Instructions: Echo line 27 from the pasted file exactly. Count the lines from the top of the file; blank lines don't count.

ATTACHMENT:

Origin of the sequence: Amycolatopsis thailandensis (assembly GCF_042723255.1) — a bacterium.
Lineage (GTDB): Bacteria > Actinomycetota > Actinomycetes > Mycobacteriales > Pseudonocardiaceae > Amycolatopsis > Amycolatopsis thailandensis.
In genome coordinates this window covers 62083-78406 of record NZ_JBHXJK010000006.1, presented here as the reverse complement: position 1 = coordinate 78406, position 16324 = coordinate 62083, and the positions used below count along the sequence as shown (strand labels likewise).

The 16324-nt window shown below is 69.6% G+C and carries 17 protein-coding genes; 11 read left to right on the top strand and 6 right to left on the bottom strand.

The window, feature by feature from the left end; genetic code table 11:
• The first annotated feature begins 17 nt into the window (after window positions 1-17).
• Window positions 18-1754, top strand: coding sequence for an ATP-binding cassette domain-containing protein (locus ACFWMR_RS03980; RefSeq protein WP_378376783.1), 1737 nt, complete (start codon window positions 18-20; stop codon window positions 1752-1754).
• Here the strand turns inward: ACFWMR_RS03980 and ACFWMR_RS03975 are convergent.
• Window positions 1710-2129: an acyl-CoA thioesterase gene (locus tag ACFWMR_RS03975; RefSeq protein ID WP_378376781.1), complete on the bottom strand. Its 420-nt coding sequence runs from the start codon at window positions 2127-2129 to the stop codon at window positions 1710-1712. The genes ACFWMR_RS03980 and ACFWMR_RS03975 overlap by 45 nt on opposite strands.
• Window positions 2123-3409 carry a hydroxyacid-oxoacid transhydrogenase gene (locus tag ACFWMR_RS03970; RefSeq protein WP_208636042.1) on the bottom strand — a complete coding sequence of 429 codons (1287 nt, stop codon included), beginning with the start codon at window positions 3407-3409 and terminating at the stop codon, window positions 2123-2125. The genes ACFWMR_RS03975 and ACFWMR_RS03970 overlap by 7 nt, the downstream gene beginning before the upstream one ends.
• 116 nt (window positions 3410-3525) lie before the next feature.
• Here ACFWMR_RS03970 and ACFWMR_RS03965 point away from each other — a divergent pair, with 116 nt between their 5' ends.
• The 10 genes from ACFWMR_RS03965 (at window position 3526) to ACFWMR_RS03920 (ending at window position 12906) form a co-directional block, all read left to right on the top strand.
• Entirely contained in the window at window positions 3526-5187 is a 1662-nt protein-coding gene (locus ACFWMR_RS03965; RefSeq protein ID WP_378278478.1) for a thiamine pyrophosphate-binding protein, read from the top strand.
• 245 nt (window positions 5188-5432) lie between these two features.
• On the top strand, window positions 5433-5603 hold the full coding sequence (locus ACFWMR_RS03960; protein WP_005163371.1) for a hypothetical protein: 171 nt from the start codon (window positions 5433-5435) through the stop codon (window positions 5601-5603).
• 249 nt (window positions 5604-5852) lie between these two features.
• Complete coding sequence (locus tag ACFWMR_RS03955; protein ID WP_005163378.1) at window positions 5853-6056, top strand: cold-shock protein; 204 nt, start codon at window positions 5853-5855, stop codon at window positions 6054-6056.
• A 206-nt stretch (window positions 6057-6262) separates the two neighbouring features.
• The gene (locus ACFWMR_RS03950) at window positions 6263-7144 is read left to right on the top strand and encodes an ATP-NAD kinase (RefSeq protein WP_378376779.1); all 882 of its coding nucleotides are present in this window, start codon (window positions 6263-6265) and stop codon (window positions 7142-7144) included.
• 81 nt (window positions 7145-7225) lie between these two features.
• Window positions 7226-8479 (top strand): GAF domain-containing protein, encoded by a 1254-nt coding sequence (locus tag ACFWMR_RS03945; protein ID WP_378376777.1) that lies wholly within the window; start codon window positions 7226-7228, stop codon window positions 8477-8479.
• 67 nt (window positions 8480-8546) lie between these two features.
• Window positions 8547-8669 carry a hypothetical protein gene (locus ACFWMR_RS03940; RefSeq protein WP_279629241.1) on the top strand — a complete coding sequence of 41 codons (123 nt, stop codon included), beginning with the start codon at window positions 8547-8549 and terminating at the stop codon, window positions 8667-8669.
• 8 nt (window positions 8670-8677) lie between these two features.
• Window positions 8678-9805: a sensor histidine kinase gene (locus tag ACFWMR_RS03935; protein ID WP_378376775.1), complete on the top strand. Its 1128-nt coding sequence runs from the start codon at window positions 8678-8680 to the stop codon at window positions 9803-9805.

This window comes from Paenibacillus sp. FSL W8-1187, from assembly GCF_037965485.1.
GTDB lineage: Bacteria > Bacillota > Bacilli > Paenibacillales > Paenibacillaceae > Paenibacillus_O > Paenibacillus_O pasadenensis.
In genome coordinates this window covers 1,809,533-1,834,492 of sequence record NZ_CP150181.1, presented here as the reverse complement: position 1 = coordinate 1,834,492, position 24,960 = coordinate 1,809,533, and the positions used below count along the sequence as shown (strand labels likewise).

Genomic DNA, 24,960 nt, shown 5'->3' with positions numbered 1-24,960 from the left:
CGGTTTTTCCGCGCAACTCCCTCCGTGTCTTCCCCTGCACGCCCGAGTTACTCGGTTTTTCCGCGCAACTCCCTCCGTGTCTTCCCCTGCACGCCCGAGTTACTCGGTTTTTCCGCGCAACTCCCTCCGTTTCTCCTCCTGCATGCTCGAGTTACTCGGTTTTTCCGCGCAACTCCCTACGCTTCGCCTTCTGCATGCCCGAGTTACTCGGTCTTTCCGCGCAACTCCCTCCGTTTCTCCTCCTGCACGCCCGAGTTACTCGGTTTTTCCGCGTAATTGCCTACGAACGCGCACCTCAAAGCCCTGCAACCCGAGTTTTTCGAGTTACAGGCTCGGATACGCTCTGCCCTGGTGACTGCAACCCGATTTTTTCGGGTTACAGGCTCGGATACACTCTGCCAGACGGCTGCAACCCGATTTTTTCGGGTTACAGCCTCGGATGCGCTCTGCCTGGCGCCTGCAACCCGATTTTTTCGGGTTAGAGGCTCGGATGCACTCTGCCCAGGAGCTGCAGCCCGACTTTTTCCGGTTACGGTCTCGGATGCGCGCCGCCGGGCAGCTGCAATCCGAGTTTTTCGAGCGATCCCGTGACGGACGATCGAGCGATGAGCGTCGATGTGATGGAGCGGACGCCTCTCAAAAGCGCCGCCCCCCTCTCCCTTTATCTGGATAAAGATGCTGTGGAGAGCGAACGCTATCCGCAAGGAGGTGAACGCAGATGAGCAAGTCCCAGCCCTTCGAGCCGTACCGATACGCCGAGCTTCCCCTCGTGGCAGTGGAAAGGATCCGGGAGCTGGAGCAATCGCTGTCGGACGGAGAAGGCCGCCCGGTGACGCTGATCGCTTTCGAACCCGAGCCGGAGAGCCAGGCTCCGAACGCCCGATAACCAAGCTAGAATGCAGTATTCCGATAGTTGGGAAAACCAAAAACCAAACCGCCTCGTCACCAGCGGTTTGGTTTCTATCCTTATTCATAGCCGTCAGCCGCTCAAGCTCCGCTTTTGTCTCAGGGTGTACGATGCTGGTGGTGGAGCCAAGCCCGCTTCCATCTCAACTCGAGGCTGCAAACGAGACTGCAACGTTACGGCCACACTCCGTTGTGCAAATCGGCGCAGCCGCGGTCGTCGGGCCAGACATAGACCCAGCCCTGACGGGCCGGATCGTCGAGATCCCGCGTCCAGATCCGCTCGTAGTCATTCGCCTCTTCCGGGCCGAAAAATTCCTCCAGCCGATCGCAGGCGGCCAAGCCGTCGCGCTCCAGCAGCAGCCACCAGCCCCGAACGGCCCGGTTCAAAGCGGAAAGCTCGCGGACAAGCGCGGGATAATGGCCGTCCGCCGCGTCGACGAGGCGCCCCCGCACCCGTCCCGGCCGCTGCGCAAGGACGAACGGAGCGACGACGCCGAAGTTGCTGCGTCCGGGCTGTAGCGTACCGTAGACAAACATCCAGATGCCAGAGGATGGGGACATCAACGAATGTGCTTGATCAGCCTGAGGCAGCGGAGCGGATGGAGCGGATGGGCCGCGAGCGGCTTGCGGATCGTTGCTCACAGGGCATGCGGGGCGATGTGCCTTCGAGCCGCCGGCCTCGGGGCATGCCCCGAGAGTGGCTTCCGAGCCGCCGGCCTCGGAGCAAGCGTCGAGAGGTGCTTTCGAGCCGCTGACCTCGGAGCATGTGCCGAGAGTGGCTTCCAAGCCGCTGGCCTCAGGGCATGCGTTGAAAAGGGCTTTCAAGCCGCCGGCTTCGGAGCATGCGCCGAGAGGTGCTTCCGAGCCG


This window comes from Paenibacillus sp. FSL W8-1187, from assembly GCF_037965485.1.